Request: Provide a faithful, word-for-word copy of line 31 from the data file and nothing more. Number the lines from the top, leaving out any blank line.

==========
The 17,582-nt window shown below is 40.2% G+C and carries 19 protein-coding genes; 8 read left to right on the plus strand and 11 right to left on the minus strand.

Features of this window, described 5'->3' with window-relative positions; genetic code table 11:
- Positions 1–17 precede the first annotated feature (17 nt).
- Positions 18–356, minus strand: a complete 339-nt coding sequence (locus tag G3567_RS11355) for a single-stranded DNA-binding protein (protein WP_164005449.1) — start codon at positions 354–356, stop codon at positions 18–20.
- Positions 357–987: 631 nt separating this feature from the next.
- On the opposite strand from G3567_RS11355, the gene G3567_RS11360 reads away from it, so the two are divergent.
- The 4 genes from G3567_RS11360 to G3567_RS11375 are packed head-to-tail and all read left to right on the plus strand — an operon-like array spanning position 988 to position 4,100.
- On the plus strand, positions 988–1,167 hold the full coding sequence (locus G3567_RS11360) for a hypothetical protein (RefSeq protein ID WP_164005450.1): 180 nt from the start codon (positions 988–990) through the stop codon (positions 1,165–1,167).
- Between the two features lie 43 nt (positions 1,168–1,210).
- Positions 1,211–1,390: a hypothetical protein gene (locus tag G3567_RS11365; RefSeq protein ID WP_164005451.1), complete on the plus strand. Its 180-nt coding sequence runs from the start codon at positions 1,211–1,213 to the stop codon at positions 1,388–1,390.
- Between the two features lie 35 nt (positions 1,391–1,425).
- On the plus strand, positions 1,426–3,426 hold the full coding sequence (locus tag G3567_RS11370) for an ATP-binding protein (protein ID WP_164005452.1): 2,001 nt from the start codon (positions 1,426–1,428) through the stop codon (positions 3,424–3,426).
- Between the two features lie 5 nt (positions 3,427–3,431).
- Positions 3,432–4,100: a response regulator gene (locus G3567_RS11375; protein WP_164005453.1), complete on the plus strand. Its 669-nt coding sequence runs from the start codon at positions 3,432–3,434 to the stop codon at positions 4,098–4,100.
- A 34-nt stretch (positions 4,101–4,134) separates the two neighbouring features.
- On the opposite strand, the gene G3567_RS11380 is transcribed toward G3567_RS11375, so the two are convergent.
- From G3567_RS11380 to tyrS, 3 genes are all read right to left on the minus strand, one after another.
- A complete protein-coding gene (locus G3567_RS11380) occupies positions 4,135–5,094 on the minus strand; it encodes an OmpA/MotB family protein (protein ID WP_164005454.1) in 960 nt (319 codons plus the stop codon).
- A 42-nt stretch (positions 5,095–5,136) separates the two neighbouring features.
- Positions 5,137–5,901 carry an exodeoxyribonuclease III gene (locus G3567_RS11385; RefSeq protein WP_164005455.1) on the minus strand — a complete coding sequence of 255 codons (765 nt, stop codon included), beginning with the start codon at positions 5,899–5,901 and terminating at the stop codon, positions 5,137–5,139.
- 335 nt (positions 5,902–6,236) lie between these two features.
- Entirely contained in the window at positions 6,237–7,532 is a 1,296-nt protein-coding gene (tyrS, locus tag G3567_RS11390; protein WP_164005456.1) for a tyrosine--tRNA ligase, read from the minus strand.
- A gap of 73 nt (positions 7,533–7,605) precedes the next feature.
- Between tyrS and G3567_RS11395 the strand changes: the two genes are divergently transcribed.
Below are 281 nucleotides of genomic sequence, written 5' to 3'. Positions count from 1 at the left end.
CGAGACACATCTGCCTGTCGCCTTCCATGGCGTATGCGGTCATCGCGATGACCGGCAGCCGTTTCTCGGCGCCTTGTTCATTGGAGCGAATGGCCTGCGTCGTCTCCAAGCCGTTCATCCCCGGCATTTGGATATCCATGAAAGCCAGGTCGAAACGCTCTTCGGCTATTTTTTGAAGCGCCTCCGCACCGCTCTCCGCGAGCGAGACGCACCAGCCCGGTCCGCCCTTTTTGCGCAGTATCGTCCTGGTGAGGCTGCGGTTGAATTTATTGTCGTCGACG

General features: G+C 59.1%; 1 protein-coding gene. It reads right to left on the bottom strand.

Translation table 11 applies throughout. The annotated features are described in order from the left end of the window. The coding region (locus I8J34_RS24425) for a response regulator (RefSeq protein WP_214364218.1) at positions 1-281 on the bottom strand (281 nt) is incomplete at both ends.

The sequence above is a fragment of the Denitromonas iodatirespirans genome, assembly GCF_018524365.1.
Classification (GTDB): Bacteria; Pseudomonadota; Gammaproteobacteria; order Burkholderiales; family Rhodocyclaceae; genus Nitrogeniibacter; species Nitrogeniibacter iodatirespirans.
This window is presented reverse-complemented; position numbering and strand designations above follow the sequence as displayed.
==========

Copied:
This window is presented reverse-complemented; position numbering and strand designations above follow the sequence as displayed.